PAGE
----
A Cambridge professor believes hitmen may have murdered scientists trying to expose how quickly global warming was melting Arctic ice.
Peter Wadhams, professor of ocean physics said he had been targeted after a lorry driver tried to push his car off the road on the M25.
"This guy showed definite evidence of malevolence. He was trying to run me right off the road," he said in a Times report.
He called the police the next day but was told no further action would be taken.
"I just thought what is going on here? Somebody is trying to do in people who are working on ice thickness in Britain."
"He added: "If it was some kind of death squad, you don't expect that with something like climate change. I know lots of oil companies have been giving lots and lots of money to– climate change denialist organisations but you don't expect them to kill people."
According to documents released by Greenpeace, an academic and climate change denier's work was funded almost entirely by the energy industry, receiving more than $1.2m (£770,000) from companies and oil billionaires over more than 10 years.
For over 14 years Willie Soon, a researcher at the Harvard-Smithsonian Centre for Astrophysics, received a total of $1.25m from Exxon Mobil, Southern Company, the American Petroleum Institute (API) and a foundation run by the Koch brothers, according to a Guardian report.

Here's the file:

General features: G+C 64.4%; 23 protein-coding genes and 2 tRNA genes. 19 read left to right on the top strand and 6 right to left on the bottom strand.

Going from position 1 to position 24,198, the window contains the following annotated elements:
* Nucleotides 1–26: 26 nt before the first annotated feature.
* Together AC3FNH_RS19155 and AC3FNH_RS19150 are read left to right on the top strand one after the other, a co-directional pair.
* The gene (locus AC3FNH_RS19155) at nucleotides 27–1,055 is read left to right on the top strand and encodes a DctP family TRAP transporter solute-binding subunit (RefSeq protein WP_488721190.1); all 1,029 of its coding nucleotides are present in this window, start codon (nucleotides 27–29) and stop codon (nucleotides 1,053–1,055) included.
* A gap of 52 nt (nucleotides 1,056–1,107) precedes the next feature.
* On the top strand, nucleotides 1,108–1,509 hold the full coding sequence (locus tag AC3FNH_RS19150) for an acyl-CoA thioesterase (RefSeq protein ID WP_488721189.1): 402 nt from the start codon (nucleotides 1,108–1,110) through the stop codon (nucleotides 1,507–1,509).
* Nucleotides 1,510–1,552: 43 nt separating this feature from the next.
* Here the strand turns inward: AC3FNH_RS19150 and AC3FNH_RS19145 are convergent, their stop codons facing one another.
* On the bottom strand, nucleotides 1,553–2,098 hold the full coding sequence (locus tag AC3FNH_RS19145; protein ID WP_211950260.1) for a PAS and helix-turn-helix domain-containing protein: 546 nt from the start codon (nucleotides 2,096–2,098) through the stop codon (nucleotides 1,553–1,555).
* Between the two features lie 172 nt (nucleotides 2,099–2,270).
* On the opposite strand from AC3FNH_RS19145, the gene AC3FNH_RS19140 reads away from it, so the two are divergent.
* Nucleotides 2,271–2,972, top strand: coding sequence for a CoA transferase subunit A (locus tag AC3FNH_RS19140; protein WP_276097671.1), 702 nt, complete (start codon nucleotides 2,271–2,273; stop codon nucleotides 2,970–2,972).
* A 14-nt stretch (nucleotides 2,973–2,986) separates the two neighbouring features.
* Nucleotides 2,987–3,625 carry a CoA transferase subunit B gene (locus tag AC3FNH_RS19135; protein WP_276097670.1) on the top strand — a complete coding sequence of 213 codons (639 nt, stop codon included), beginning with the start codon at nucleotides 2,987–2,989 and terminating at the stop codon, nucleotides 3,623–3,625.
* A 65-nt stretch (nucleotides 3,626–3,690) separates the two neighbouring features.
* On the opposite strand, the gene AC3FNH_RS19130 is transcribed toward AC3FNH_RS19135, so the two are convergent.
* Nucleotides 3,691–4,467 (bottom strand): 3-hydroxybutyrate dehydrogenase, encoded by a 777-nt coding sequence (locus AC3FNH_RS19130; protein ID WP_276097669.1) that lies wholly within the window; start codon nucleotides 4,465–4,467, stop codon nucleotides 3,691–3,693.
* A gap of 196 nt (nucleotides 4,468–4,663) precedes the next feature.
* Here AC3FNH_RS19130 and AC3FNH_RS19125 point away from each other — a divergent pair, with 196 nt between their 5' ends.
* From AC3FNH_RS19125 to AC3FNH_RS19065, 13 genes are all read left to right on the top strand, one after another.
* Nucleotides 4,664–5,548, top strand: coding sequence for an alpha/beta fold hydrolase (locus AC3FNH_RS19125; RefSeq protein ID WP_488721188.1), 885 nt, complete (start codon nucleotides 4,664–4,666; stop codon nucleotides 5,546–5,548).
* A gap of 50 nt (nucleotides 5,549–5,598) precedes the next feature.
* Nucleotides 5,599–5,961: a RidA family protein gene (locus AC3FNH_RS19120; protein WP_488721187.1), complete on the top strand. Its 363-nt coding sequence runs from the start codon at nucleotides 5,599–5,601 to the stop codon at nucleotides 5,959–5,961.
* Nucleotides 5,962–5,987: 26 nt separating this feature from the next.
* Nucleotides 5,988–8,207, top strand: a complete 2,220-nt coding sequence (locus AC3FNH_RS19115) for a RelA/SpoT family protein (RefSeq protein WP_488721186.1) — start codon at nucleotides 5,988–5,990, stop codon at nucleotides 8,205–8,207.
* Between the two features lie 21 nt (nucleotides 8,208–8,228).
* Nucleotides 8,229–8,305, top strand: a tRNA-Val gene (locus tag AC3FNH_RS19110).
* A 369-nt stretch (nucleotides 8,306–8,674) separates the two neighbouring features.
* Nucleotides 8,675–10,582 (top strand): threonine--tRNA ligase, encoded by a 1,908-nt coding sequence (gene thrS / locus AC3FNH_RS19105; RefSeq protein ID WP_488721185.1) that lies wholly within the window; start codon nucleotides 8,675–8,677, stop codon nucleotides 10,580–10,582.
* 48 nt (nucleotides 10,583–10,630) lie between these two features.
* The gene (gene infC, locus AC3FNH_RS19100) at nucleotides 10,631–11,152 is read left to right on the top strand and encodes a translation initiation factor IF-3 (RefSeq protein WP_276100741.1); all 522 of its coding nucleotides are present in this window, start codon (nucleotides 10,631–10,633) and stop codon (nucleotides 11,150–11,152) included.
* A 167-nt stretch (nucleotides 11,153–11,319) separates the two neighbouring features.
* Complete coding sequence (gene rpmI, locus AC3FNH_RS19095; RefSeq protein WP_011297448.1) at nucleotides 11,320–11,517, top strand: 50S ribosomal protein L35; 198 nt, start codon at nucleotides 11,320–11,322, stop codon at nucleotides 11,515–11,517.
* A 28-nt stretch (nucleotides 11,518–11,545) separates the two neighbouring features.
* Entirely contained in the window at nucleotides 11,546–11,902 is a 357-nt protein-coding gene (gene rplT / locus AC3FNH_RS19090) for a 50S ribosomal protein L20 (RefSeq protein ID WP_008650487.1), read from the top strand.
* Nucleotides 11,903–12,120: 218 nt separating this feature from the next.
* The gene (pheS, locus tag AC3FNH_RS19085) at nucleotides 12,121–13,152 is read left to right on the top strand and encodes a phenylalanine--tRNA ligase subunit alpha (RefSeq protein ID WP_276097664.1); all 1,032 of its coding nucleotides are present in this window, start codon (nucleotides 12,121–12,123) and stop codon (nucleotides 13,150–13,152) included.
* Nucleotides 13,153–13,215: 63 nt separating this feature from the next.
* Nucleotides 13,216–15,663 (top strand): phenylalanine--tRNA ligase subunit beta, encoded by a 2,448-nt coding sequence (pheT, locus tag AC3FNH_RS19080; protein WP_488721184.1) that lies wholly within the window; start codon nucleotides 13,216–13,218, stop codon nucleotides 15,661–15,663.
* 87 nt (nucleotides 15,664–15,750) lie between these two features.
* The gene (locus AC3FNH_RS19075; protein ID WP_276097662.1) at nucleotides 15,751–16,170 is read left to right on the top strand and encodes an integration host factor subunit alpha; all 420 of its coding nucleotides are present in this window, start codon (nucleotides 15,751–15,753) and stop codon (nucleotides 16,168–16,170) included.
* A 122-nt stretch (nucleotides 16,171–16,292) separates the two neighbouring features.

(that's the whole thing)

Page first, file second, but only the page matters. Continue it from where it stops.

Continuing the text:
Wadhams was criticised recently after a report contradicted his prediction that Arctic ice was melting at an alarming rate. The study states that the total volume of ice had increased by 40% in 2013. However, Wadhams maintains his claim that the Arctic could be without ice by the end of this summer.
The professor said there were just four people in the UK, including himself who were "leaders on ice thickness in the Arctic".
Those he named all died in 2013. Professor Laxon died after falling down stairs at a New Year's Eve party, while Dr Katharine Giles was killed in a cycling accident with a lorry. Police reports state that Dr Tim Boyd died after being struck by lightning while walking in Scotland.
According to Wadhams: "It seems to me to be too bizarre to be accidental but each individual incident looks accidental, which may mean it's been made to look accidental."
Fiona Strawbridge, Professor Laxon's partner dismissed these claims as those of "ridiculous conspiracy theorists".
She called it an "appalling tragedy and it's really not helped by these ludicrous theories".